By Pat Sullivan, AP


The study, published today by the Brennan Center of Justice at the New York University School of Law, notes that nearly 500,000 eligible voters in those states without IDs do not have access to a vehicle and live more than 10 miles from the nearest state ID-issuing office. [The Brennan Center only counted ID offices that are open more than two days per week.]

The finding bolsters U.S. Attorney General Eric Holder’s argument that the new tougher restrictions would require some voters — disproportionately minorities — to travel great distances and struggle to pay for necessary documents to obtain the IDs.

“In our efforts to protect voting rights and to prevent voting fraud, we will be vigilant and strong,” Holder told the NAACP recently. “But let me be clear: we will not allow political pretexts to disenfranchise American citizens of their most precious right.”

Tougher voter-ID laws in the 10 states have become a central issue ahead of the November elections with opponents arguing that the laws disproportionately affect African Americans, Latinos and young voters — all critical members of President Obama’s base.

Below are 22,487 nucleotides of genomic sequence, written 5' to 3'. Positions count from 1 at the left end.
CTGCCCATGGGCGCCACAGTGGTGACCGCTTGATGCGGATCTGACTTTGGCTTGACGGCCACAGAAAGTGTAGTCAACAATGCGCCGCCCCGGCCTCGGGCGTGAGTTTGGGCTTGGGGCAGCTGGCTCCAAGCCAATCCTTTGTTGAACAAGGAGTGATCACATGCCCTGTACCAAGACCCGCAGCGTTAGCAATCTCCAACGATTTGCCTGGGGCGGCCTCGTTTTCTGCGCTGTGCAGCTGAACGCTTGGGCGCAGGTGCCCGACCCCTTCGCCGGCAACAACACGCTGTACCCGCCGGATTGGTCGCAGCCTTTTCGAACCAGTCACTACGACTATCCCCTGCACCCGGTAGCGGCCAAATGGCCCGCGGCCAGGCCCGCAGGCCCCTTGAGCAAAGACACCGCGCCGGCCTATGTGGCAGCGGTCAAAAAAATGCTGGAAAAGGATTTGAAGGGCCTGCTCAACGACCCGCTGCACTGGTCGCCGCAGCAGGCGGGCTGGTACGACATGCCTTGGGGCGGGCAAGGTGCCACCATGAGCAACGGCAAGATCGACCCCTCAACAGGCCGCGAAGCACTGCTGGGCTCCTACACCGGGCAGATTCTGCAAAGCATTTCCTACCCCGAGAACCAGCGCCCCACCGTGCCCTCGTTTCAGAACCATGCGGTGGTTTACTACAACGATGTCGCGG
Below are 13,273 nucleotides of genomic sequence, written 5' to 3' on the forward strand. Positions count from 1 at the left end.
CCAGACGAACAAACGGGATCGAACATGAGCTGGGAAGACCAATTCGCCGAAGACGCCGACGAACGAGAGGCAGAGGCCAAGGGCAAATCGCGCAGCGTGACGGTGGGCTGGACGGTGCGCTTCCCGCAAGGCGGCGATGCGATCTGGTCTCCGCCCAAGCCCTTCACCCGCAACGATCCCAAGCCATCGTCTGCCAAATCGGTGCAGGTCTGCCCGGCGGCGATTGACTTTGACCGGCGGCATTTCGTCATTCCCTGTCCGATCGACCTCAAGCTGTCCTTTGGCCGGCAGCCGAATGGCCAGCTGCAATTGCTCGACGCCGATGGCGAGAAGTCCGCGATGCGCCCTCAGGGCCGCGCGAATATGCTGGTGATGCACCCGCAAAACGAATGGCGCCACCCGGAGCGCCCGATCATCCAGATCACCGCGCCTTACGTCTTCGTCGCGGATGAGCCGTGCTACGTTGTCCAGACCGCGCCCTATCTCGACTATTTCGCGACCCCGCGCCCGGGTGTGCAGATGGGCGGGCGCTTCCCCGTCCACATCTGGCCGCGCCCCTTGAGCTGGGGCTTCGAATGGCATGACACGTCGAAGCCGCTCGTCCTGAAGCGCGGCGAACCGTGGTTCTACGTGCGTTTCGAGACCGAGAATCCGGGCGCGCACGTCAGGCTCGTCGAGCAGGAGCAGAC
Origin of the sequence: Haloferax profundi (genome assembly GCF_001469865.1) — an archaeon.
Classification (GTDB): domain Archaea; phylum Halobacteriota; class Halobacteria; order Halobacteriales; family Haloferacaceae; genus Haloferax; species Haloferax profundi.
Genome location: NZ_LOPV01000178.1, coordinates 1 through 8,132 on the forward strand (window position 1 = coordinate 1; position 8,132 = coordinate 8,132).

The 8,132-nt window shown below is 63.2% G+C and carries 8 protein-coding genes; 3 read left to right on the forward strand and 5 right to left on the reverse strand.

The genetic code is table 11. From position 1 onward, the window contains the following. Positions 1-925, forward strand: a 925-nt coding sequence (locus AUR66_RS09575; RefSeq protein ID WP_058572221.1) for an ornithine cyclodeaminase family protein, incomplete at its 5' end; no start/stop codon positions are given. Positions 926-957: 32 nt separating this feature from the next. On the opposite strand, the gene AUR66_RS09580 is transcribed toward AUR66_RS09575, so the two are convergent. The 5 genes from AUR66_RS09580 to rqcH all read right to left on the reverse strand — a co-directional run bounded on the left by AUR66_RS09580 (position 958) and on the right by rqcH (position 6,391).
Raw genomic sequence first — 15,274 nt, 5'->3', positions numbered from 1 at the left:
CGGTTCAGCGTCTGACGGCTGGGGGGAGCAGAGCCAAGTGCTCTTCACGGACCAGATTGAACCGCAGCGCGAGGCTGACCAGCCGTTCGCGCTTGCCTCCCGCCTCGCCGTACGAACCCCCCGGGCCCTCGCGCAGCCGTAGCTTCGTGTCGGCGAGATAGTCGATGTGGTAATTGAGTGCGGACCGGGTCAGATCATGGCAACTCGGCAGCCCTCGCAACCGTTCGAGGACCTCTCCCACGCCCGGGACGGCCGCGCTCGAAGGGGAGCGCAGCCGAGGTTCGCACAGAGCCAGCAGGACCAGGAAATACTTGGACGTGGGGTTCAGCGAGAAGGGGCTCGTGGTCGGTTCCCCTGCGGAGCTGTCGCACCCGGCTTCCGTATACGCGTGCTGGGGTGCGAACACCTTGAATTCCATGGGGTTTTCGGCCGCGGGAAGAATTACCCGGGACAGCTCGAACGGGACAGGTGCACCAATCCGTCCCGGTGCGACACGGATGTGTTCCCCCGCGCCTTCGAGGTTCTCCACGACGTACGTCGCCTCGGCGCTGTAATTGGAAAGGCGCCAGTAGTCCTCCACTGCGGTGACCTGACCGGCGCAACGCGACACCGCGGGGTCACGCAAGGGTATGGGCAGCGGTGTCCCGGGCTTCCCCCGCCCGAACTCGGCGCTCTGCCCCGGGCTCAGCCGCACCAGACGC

Republican Mitt Romney has said that he supports tougher voter-ID restrictions as a way to prevent fraud.

The Justice Department has been sued by the states of Texas and South Carolina for blocking implementation of their voter-ID laws. The Texas case was heard last week, and the three-judge panel is now deliberating. The South Carolina case is expected to go to trial in August.

About 10% of Americans who are eligible to vote don’t have government-issued photo IDs — including 25% percent of African Americans, according to the Brennan Center.

Among the Brennan Center’s other findings:

  • More than 1 million eligible voters in the 10 states fall below the federal poverty line and live more than 10 miles from their nearest ID-issuing office. These voters may be particularly affected by the significant costs of the documentation required to obtain a photo ID. Birth certificates can cost between $8 and $25 in the states. Marriage licenses, required for married women whose birth certificates include a maiden name, can cost between $8 and $20. The study notes that the poll tax — outlawed during the civil rights era — cost the equivalent of $10.64 in current dollars.